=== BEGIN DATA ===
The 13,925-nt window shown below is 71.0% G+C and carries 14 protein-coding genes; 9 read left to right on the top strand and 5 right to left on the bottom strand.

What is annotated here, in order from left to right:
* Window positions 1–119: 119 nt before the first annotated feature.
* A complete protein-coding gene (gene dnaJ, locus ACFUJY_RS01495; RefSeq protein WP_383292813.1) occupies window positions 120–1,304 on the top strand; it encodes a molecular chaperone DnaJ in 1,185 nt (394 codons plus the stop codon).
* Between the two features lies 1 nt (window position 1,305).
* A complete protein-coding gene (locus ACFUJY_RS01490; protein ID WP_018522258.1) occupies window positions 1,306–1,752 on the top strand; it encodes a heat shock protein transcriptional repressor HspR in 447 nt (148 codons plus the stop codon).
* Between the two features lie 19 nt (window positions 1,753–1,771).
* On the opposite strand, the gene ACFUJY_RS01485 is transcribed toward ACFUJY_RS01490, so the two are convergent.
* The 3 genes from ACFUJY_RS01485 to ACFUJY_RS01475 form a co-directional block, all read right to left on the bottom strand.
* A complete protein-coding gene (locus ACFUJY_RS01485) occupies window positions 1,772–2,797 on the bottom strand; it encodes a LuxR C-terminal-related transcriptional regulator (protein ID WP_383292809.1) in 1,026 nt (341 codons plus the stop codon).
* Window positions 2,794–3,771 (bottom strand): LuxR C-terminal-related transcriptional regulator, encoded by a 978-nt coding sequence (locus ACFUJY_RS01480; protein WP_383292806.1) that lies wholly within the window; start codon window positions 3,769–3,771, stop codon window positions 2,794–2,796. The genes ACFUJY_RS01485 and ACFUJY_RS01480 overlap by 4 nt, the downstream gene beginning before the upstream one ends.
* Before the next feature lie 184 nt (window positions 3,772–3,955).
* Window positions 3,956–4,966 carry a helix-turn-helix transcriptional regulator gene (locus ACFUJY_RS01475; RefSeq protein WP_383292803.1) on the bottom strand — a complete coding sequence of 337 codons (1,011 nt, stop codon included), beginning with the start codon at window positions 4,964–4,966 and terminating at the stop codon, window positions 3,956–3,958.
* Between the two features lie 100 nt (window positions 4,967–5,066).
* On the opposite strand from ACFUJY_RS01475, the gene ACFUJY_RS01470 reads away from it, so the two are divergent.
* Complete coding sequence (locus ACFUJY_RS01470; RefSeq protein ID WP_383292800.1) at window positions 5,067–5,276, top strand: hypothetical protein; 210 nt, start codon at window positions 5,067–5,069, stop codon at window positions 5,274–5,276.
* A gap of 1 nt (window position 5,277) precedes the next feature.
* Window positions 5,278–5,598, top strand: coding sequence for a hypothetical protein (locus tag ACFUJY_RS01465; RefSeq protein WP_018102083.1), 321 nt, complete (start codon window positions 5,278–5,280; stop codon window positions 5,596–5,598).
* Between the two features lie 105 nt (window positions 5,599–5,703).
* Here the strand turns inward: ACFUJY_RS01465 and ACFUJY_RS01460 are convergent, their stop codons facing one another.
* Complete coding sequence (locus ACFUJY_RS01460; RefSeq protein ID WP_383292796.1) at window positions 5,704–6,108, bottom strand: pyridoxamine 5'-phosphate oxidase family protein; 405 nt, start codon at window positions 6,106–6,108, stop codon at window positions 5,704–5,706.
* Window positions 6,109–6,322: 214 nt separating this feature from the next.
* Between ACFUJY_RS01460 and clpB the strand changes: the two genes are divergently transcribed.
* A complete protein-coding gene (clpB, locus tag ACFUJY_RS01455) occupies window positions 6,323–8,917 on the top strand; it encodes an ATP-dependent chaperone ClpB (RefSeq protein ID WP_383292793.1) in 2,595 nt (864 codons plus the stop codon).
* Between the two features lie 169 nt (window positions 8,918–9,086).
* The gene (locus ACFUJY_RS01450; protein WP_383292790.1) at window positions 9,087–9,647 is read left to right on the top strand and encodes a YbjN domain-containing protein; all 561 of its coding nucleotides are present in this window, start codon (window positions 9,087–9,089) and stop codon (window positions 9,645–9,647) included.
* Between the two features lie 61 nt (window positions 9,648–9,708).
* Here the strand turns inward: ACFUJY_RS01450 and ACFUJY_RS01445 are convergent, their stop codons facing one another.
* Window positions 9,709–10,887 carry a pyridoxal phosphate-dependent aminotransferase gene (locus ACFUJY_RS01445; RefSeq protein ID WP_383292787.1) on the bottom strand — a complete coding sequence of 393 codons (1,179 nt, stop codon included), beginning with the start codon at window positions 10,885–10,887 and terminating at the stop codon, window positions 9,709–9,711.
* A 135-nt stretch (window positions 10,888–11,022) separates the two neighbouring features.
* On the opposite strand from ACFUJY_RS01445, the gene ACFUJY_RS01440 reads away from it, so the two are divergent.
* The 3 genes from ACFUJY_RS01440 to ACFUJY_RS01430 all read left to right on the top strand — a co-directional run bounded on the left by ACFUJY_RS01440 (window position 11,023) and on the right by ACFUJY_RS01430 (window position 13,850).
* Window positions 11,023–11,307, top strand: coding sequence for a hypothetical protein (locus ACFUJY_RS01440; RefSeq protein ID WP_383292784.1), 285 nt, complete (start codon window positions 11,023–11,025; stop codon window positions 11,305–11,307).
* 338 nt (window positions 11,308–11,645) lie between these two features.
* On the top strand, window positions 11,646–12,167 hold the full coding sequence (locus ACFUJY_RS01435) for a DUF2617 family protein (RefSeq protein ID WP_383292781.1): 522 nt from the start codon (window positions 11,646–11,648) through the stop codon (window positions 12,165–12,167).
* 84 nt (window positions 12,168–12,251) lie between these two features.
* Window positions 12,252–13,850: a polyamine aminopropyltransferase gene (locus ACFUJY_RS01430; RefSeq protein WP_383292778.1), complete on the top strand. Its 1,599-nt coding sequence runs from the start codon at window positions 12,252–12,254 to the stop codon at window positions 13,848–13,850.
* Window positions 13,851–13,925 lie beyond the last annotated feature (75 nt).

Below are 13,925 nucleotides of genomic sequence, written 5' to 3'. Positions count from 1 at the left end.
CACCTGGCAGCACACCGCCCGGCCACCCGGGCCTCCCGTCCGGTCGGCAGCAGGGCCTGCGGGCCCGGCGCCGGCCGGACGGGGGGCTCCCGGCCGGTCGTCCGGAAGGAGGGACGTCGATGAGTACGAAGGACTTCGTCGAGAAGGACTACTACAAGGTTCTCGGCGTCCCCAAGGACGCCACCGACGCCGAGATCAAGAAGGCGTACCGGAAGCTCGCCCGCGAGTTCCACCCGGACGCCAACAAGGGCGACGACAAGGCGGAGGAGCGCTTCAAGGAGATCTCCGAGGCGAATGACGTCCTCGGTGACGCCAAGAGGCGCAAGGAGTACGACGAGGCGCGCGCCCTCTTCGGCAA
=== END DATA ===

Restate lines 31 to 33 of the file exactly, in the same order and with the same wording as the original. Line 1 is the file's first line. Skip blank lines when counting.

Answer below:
* On the opposite strand from ACFUJY_RS01445, the gene ACFUJY_RS01440 reads away from it, so the two are divergent.
* The 3 genes from ACFUJY_RS01440 to ACFUJY_RS01430 all read left to right on the top strand — a co-directional run bounded on the left by ACFUJY_RS01440 (window position 11,023) and on the right by ACFUJY_RS01430 (window position 13,850).
* Window positions 11,023–11,307, top strand: coding sequence for a hypothetical protein (locus ACFUJY_RS01440; RefSeq protein ID WP_383292784.1), 285 nt, complete (start codon window positions 11,023–11,025; stop codon window positions 11,305–11,307).